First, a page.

Do I Need to Hire a Specialist to Stage an Intervention?

By Hugh C. McBride

In an ideal situation, a person who is struggling to overcome a drug addiction would realize the harm he is inflicting upon himself and others, and would, of his own free will, decide to enter a treatment program before any irreparable damage occurs.

In the real world, though, ideal situations are few and far between – a harsh reality that is especially true in the world of addiction.
The nature of addiction makes it difficult for people to comprehend the full effects of their behavior, and often renders them incapable of taking the necessary steps to rid themselves of their unhealthy compulsions. Recognizing that this obstacle was precluding many people from getting the help they need, in the mid-1960s an Episcopal minister (and recovering alcoholic) named Rev. Vernon Johnson created a process through which family members, friends, and other loved ones could convince an addicted individual to enter treatment.
More than 40 years later, Johnson’s creation – the intervention – remains a popular, albeit oft-misunderstood, method for connecting addicts and alcoholics with the help that they so desperately need.
Is it Time for an Intervention?
Before determining if you need professional assistance to stage an intervention for a struggling loved one, take a step back and ask yourself a more basic question: “Do I need to stage an intervention at all?”
The potential drama of an intervention – a deluded, often defiant drug addict fending off heartfelt pleas and angry ultimatums during a surprise confrontation with an emotional gathering of friends and family members – makes for compelling television. But there’s often a significant “reality gap” between what one sees on TV and how events play out in real life:
  • First, many addicted individuals don’t need to be confronted with a large group. Instead, they can be convinced to seek help after an “informal intervention,” or a conversation with one or two trusted confidantes.
  • Second, if a group conversation is determined to be the best approach, remember that the most effective interventions are calm and supportive, not loud and combative.
  • Finally, while ultimatums sometimes do need to be made, most interventions aren’t last chances, and none of them represent a “cure” for the problem of addiction or alcoholism. Instead, an intervention represents the first step in the long walk back to sobriety.
If, after you have educated yourself about the realities, objectives, and limitations of the intervention process, you believe that your loved one is a prime candidate for this approach, then your next step is to determine when, where, and how the intervention will occur, and who will participate.
Do I Need to Hire a Professional?
The short answer to this question is “yes.” Attempting to undertake an intervention without the guidance or assistance of a mental health professional, addiction specialist, or other healthcare provider is risky at best, with the potential for disaster. This doesn’t mean that you have to hire an intervention specialist, though after reading the rest of this article, you may decide that such an expenditure is in the best interests of all concerned parties.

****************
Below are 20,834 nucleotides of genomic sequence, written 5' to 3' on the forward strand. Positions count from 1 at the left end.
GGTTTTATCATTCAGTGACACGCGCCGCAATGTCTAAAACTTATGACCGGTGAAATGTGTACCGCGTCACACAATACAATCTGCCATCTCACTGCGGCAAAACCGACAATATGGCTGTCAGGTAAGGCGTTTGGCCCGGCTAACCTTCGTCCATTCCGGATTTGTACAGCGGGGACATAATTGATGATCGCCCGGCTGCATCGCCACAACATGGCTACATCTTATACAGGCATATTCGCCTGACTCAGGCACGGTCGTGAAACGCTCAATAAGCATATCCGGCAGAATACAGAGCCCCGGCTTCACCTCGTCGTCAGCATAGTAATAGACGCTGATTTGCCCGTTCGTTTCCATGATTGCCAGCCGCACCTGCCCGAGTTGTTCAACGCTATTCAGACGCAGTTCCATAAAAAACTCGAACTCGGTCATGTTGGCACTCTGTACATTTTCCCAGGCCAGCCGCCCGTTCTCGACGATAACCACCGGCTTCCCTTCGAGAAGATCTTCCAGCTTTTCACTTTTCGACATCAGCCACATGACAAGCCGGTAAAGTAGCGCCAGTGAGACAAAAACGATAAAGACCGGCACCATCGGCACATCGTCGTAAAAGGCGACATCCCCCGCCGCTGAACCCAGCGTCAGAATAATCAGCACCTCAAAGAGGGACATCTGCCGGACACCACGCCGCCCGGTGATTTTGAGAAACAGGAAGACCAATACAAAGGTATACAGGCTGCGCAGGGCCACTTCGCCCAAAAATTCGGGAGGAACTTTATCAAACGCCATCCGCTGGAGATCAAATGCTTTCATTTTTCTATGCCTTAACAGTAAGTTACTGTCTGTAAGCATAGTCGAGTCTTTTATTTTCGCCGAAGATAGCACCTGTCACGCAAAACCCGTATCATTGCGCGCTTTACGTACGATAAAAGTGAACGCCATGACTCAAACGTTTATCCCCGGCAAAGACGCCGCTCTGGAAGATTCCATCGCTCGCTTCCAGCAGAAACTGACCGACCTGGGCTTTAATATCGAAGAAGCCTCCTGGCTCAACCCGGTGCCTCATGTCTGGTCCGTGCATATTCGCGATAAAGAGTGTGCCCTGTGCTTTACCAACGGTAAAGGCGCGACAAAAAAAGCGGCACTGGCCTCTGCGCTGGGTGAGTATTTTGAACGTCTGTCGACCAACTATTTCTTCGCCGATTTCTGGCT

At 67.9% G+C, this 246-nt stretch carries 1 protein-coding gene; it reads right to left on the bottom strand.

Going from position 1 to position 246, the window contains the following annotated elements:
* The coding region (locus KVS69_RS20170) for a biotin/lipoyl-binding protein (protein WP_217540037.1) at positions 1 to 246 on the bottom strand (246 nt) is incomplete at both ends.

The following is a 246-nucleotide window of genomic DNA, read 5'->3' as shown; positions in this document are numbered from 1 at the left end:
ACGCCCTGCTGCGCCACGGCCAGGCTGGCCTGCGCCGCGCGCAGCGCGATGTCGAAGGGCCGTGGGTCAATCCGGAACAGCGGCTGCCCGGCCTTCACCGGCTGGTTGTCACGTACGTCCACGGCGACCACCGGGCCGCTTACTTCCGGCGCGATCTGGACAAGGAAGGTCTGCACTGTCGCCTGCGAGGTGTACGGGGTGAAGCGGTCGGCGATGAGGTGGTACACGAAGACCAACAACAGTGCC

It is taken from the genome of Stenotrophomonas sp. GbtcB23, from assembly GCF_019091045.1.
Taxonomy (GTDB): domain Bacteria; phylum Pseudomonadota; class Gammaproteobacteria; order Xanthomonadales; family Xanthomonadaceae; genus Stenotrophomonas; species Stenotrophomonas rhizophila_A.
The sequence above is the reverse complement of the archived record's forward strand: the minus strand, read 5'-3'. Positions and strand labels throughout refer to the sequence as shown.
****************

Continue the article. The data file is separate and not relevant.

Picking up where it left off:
According to the Partnership for a Drug-Free America’s “Intervention Quick Guide,” an intervention should consist of the following three steps:
1.      The significant people in the addicted individual’s life (who will participate in the intervention) should be gathered together to discuss the physical and emotional damages that they have witnessed or experienced as a result of the person’s drug use.
2.      The intervention group should meet with a family therapist or substance abuse counselor to learn how to express themselves in the most constructive manner, to prepare themselves for the challenges they may experience during the intervention, and to structure the process to maximize its potential for success.
3.      The intervention group and the professional should meet with the substance user with the goal of convincing him to stop using and enter treatment immediately.
Including a professional therapist, counselor, or spiritual advisor in the intervention offers many benefits for both the addicted person and those who are intervening. The professional can act as a moderator, can provide a dispassionate presence, and can answer specific questions that may be beyond the understanding of other participants, most of whom may not be experts in the field of addiction and recovery.
While any number of professionals may be willing and able to participate in an intervention, recent years have seen the emergence of a professional niche dedicated specifically to this process.
What Is an Intervention Specialist?
As the title implies, intervention specialists (also referred to as interventionists or intervention counselors) are specially trained to provide services during, before, and sometimes after an intervention.
Some intervention specialists may be affiliated with one or more addiction treatment programs, while others operate independently. According to National Intervention Referrals, a professional interventionist network, more than 90 percent of interventions that are performed under the supervision of a licensed professional result in the substance abuser agreeing to get help.
As with any type of mental health counseling, deciding to seek the assistance of an intervention specialist, and determining which professional is best for you and your family, is a personal decision that requires significant thought and thorough investigation.
Your family physician or a local addiction recovery group should be able to provide you with additional information about intervention specialists in your area, and the Internet is also an excellent source for more information about many qualified interventionists throughout the United States.